Quintiles upgrades Apple ResearchKit with open source additions
The largest biopharma contract research group, Quintiles ($Q), has weighed in with its deep clinical trial experience to contribute open source enhancements to Apple's ($AAPL) ResearchKit. The effort involved adding more sophisticated application features beyond the basic three modules first introduced by Apple in March. The move isn't altruistic; the CRO plans to develop patient engagement ResearchKit-based apps for use in its own clinical trials with a particular focus on neurodegenerative diseases including dementia.
If anyone knows the complexity of tracking patient behavior, it's Quintiles. The company has conducted more than 400 direct-to-patient clinical trials since 2008.
|Richard Thomas, Quintiles President of Technology and Solutions|
"Quintiles' contribution of these enhancements is a significant advancement within the clinical research industry," Quintiles President of Technology and Solutions Richard Thomas said in a statement. "They will not only improve the apps Quintiles develops for its own use, but can enhance all apps developed using ResearchKit."
He added, "Working with the ResearchKit framework gives us a profound understanding of its capabilities and how best to optimize it in the apps we develop for our clinical research customers."
Part of Quintiles' client offering is to build apps for specific clinical trial customers. Quintiles' contribution to ResearchKit indicates that the open source software framework for tracking patient behavior is becoming core to its clinical trial business.
The enhancements are intended specifically to make the ResearchKit experience more patient-centric as well as to introduce additional patient support tools that are expected to induce more frequent use of the apps. The new code is available via GitHub.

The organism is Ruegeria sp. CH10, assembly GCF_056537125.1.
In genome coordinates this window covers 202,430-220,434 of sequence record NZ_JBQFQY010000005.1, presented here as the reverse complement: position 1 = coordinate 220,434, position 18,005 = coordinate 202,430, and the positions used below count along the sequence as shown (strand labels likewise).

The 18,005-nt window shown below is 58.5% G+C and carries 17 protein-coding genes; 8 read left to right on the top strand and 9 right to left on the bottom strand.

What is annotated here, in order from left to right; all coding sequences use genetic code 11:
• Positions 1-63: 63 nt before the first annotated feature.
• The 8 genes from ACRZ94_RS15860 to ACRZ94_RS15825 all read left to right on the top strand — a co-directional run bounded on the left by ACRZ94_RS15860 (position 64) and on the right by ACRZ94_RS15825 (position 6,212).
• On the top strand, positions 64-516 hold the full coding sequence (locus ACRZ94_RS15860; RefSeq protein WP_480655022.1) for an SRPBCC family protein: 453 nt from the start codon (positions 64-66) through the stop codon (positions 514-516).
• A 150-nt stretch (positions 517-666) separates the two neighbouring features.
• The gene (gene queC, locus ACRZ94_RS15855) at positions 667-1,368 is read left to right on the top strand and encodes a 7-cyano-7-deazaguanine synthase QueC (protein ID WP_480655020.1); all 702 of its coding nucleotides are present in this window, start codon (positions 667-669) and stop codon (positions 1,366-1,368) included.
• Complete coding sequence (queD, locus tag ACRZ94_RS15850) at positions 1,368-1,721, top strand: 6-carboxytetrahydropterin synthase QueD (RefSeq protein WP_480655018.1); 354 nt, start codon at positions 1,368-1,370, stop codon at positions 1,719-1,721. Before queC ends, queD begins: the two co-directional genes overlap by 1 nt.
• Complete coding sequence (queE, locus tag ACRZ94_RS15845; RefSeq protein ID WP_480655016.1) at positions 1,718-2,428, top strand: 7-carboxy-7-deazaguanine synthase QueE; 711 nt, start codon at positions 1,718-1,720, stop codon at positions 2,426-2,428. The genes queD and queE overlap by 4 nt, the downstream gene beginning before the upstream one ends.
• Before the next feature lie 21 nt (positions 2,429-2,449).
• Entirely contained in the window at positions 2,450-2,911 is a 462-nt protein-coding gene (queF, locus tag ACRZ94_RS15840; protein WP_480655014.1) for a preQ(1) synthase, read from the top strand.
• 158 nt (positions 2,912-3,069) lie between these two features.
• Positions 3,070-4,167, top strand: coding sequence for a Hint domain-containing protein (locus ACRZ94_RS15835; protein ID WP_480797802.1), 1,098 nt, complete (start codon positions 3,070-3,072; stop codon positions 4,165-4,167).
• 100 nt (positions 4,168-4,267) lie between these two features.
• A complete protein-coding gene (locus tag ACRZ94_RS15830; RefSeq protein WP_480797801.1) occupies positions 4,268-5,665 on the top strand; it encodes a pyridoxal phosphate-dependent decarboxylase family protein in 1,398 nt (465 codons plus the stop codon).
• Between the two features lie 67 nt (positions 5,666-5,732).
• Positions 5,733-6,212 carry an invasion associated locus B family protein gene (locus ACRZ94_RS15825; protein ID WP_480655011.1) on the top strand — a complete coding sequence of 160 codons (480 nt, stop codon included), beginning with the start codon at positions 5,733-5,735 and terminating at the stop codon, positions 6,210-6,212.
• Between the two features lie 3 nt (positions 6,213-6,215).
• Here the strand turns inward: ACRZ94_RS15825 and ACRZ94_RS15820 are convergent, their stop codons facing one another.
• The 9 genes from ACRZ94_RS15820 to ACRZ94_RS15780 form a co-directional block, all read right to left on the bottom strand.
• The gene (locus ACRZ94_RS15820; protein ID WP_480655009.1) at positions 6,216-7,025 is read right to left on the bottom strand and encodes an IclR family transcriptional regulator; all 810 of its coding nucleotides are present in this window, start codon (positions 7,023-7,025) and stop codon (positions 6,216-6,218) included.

In a recent white paper on the ResearchKit by Quintiles, the CRO stated that the three modules released by Apple with its rollout are inadequate. Although tens of thousands of patients quickly signed up for five clinical trials using ResearchKit, it notes that the original modules for study participation consent, survey development and linking to devices and sensors "do not have all the functionality needed to enable complex trials and registries," the paper summed up.
Quintiles plans to focus its development of applications specifically in neurodegenerative diseases including dementia, where it has identified a need to follow patients for the long-term as well as to address the significant complexity in disease and patient tracking these indications present.
"Quintiles believes that smart devices and direct-to-patient research will be disruptive forces in the health and life sciences industry," says the white paper. "We are already investing in this space and will continue to do so. However, we see tremendous value in working together with a group of leading pharmaceutical companies to co-develop applications leveraging smart devices to facilitate new models of patient-centered research."
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